Special effects were used heavily throughout the film, but some were not. When Adam knocks down his bedroom's door, production designer Leslie Dilley created a set with miniature furniture about four feet away from the camera, while the adult actors would be about fifteen feet away. Kleiser recalled, "Danny was generally better at improvising and fresh reactions. Josh was better at following directions, so we would alternate."
Lawsuit before release
Disney would later find itself the subject of a lawsuit as a result of the film. The suit was filed in 1991 by Mark Goodson Productions director Paul Alter, who claimed to have come up with the idea of an oversized toddler after babysitting his granddaughter and watching her topple over building blocks. He wrote a screenplay titled "Now, That's a Baby!", which had not been made into a film but had received some sort of treatment beforehand. Alter claimed there were several similarities between the movie and his script, which consisted of the baby daughter of two scientists falling victim to a genetic experiment gone wrong instead of an enlarging ray. The case went to trial in 1993, with the jury finding in Alter's favor. Disney was forced to pay $300,000 in damages.
The film opened on July 17, 1992 to 2,492 theatres, almost twice as many as the first film. It was No. 1 on opening weekend with $11,083,318, and grossed $58,662,452 in the U.S.
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The film has received generally mixed reviews. It has a "rotten" rating of 41% at Rotten Tomatoes. Desson Thompson and Hal Hinson, both writers from the Washington Post, agreed that the film was "a one-joke film". Roger Ebert, from the Chicago Sun-Times, said that Adam "didn't participate in the real world but simply toddled around".
|Honey, I Blew Up the Kid|
|Soundtrack album by Bruce Broughton|
Intrada Records released the record in 1992, in time for the film's release. The score was composed and conducted by Bruce Broughton, who would return to provide the score for Honey, I Shrunk the Audience. "Stayin Alive" by the Bee Gees appears in the film. So does "Loco-Motion" by Carole King, Gerry Goffin, and "Ours If We Want It" written by Tom Snow and Mark Mueller. The soundtrack album consists of just the score.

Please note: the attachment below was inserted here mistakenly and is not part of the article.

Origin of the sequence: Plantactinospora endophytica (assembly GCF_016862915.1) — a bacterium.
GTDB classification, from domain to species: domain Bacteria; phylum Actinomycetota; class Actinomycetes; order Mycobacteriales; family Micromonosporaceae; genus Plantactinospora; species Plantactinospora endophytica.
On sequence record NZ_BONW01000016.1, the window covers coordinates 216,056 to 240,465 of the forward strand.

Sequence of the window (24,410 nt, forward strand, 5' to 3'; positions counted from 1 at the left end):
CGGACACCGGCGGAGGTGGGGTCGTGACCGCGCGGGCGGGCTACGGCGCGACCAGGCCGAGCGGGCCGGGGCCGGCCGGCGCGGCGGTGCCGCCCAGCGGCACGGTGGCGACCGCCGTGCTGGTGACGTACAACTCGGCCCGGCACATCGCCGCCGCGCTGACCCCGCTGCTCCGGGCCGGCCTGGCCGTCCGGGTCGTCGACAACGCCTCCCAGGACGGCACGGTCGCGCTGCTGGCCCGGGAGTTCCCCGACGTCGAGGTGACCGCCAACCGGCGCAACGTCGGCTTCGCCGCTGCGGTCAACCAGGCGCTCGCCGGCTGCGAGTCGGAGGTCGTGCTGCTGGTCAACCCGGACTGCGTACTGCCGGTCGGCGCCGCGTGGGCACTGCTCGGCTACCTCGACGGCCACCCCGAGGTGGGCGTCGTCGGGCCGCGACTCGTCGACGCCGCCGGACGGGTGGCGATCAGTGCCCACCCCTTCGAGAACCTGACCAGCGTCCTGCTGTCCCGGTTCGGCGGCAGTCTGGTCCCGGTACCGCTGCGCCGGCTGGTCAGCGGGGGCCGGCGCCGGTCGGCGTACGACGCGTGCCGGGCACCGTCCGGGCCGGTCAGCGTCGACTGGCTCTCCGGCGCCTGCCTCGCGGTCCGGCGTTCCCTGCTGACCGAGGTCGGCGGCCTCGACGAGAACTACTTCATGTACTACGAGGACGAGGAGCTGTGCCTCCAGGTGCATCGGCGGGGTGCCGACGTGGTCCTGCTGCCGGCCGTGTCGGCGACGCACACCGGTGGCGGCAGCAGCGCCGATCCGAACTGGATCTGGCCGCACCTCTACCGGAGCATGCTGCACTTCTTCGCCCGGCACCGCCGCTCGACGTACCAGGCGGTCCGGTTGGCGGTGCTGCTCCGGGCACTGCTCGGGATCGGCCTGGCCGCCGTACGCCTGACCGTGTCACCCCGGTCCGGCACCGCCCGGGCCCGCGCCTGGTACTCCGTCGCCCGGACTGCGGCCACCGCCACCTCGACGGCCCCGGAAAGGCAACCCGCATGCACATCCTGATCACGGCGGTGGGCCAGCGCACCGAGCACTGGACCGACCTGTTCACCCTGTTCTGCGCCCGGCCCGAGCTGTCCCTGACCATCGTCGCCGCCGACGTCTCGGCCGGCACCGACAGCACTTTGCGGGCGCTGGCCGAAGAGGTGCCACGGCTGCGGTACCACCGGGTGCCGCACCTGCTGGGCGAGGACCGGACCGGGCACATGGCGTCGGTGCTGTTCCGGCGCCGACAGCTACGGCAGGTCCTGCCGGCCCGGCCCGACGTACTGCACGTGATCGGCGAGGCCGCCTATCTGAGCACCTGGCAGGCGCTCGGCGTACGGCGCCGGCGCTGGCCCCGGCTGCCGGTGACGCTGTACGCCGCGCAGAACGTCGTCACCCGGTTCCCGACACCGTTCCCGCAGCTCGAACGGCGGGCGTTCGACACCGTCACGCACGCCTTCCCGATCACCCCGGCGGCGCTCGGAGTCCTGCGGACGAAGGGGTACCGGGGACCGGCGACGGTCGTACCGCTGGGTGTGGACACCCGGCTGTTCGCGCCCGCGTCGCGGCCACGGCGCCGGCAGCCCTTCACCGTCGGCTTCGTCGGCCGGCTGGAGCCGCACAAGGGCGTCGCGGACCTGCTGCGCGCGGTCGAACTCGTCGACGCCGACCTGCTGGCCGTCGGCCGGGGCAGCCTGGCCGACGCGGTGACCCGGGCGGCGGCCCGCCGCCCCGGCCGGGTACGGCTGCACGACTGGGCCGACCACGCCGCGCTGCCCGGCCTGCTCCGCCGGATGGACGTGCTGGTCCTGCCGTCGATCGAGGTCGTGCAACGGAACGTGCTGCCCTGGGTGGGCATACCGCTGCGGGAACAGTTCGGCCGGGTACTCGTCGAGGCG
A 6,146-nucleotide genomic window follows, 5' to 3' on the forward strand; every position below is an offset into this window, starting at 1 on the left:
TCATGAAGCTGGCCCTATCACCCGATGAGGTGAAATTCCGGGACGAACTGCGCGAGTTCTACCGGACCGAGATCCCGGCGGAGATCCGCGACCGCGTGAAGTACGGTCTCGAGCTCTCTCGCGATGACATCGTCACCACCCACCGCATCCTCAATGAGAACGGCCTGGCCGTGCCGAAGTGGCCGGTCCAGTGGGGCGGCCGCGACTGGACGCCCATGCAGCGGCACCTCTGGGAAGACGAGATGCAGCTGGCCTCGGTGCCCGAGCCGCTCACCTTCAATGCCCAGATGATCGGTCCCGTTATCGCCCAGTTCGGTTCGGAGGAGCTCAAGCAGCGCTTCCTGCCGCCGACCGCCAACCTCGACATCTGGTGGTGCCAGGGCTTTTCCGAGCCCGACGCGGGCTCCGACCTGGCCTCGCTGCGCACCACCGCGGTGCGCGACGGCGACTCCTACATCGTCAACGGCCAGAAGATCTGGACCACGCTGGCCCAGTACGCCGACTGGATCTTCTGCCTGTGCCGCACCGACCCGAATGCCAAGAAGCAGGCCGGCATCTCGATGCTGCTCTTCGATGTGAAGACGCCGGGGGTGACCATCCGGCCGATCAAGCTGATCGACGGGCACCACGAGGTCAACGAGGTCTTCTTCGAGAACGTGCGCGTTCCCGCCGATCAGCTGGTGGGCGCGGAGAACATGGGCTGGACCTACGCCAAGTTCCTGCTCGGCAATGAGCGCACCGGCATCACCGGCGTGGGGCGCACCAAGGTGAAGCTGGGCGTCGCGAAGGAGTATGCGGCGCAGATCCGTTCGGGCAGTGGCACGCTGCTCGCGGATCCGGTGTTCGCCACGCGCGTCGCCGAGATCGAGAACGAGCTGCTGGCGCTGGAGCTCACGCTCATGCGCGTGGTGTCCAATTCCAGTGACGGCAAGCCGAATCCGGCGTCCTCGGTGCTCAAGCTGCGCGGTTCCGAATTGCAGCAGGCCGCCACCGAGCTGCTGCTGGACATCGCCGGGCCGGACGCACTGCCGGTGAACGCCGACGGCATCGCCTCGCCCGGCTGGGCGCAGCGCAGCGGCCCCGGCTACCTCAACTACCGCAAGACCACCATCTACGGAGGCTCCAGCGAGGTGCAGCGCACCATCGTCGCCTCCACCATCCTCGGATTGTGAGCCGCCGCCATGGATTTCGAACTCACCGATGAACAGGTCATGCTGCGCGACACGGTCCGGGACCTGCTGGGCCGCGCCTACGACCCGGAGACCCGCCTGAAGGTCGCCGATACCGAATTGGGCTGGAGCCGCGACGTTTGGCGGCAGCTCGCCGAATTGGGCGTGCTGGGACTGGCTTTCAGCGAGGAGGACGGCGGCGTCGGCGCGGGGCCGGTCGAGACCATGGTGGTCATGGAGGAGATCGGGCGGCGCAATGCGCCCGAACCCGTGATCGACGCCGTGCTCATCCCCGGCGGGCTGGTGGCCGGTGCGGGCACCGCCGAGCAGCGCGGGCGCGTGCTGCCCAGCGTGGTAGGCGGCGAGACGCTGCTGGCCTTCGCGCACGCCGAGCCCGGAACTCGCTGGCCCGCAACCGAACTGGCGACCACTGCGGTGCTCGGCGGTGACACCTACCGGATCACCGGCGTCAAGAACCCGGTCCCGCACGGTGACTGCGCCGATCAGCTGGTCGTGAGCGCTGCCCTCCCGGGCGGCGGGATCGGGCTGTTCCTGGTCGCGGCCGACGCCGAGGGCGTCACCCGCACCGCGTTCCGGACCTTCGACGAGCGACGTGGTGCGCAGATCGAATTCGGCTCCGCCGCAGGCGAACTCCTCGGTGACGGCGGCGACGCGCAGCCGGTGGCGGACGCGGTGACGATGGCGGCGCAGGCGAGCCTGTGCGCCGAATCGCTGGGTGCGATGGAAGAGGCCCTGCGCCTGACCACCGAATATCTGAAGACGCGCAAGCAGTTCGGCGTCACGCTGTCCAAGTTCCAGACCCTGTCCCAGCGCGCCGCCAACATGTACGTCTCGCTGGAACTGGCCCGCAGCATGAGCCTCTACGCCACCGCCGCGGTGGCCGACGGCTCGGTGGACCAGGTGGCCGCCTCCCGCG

- "Main Title" – 3:03
- "To the Lab" – 1:53
- "Adam Gets Zapped" – 0:35
- "Putting on Weight?" – 1:19
- "Macrowaved" – 3:15
- "How'd She Take It?" – 3:11
- "Sneaking Out" – 1:12
- "Don't Touch That Switch!" – 0:26
- "The Bunny Trick" – 2:41
- "Get Big Bunny" – 4:11
- "Clear the Streets!" – 3:00
- "Car Flight" – 4:38
- "Ice Cream!" – 3:47
- "Look at That Mother!" – 2:26
- "That's All, Folks!" – 4:20
Honey, I Blew Up the Kid was first released on VHS and Laserdisc on January 6, 1993. The film was released on a bare-bones DVD in 2002. While the VHS release contained no bonus material besides a music video, the laserdisc release contains the 1992 animated short film, Off His Rockers directed by Barry Cook, which accompanied the theatrical release. To date, Off His Rockers has only appeared on the laserdisc release of this film, making its availability rare, although the short can be viewed on YouTube.
The film was released on VHS in 1997, alongside its predecessor to coincide with the release of the third film in the series, Honey, We Shrunk Ourselves.
- Steve Daley (August 7, 1992). "Honey, the Kids Coulda Blown the Movie". Entertainment Weekly. Retrieved 2009-09-21.
- Levitan, Corey (2009-11-08). "Las Vegas is Cinema City". Las Vegas Review-Journal. Archived from the original on 2009-11-12.
- Steve Daley (May 22, 1992). "Blowing Up Baby". Entertainment Weekly. Retrieved 2009-09-21.
- "Disney, the Mouse Betrayed" by Peter and Rochelle Schweitzer
- Welkos, Robert W. (1993-11-13). "Jury Tells Disney to Pay $300,000 in 'Honey' Case : Movies: A game show producer who claimed his treatment was used as the basis for 'Honey, I Blew Up the Kid' wins suit. Disney says the film was a sequel to 'Honey, I Shrunk the Kids.'". Los Angeles Times.
- "Honey, I Blew Up the Kid". Box Office Mojo. Retrieved December 14, 2012.
- "Honey, I Blew Up the Kid Movie Reviews". Rotten Tomatoes. Flixster. Retrieved December 21, 2012.
- "Roger Ebert's Report on 'Honey, I Blew Up the Kid'". Chicago Sun-Times. 2000. Retrieved 2009-09-21.